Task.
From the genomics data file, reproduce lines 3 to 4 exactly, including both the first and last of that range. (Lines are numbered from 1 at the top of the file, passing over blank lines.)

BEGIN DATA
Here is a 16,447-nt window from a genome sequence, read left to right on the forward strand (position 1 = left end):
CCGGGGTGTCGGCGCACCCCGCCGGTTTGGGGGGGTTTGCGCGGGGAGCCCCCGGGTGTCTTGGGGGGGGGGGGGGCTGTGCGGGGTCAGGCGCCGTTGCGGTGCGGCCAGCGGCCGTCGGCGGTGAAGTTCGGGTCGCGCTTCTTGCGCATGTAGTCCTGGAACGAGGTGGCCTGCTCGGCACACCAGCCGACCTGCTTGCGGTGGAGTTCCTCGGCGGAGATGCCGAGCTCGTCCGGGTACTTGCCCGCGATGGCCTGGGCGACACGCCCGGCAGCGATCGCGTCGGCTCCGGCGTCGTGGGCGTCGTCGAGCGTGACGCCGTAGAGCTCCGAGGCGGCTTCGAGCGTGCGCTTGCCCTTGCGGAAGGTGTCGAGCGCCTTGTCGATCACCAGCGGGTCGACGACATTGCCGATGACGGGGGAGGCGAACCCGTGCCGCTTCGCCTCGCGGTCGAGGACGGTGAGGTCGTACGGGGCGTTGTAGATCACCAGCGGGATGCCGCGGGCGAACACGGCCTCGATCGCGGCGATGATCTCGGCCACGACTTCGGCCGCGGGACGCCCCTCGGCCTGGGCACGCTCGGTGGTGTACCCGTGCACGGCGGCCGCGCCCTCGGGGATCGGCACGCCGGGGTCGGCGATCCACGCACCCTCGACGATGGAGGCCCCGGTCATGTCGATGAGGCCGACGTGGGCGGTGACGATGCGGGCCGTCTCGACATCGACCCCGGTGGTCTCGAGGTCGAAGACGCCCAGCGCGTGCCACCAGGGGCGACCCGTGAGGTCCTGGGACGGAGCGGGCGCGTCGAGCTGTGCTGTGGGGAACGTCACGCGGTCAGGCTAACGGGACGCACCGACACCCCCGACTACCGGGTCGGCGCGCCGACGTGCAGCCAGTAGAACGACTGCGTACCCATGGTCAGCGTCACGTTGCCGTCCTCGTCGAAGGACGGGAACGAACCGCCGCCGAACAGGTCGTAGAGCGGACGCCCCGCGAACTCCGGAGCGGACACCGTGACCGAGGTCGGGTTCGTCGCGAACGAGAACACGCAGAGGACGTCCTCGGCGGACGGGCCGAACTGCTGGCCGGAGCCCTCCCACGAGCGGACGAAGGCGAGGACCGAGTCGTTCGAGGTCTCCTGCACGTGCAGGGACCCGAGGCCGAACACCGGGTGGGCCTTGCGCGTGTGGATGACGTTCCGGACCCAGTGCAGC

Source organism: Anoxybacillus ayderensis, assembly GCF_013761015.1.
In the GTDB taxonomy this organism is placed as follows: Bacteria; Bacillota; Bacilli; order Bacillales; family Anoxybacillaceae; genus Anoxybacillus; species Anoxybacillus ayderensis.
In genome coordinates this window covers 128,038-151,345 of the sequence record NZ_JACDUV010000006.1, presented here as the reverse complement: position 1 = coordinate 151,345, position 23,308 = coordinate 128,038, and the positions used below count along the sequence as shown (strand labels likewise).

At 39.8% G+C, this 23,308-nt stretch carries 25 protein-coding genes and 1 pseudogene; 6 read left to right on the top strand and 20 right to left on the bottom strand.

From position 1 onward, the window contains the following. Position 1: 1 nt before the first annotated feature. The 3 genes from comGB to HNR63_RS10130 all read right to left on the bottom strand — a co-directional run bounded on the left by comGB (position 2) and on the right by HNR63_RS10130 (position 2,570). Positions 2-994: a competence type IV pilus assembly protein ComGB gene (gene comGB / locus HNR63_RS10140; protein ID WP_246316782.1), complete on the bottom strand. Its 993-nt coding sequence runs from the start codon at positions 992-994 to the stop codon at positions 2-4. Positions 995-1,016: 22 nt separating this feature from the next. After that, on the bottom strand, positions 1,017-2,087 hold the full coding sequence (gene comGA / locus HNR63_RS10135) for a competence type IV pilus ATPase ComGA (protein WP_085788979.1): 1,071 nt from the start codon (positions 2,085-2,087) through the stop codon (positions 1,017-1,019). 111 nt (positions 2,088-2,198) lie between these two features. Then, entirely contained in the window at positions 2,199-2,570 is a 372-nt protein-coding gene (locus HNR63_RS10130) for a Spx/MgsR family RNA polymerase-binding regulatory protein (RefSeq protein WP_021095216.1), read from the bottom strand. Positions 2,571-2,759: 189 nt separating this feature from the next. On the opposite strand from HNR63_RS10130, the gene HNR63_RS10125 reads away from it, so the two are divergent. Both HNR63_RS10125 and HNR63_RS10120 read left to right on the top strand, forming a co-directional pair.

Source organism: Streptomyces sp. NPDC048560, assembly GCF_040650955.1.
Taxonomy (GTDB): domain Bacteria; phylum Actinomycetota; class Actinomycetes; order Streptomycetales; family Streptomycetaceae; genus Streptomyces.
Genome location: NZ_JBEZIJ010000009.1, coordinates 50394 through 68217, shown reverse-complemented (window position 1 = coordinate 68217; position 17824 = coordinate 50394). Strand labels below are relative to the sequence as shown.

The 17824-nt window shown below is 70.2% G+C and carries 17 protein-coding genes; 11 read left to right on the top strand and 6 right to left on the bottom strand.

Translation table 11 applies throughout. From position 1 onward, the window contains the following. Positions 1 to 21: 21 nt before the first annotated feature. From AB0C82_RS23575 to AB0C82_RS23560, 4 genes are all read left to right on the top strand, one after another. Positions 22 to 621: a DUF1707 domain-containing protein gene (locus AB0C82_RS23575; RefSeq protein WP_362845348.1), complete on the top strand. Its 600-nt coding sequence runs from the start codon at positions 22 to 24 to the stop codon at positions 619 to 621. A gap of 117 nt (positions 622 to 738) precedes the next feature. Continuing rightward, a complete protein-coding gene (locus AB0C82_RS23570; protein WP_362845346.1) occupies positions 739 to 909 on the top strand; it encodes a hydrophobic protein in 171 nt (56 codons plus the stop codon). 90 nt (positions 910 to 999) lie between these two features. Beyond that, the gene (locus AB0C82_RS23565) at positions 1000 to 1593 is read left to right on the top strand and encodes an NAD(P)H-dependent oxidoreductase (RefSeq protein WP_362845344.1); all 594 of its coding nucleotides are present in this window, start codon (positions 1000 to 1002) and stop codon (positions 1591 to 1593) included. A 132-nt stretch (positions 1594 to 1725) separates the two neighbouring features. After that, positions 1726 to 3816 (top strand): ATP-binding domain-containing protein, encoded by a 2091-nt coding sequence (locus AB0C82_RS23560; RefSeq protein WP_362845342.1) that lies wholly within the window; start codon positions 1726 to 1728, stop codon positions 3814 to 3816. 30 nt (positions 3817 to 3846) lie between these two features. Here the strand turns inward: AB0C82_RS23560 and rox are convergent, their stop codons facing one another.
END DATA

Source organism: Anoxybacillus ayderensis, assembly GCF_013761015.1.
In the GTDB taxonomy this organism is placed as follows: Bacteria; Bacillota; Bacilli; order Bacillales; family Anoxybacillaceae; genus Anoxybacillus; species Anoxybacillus ayderensis.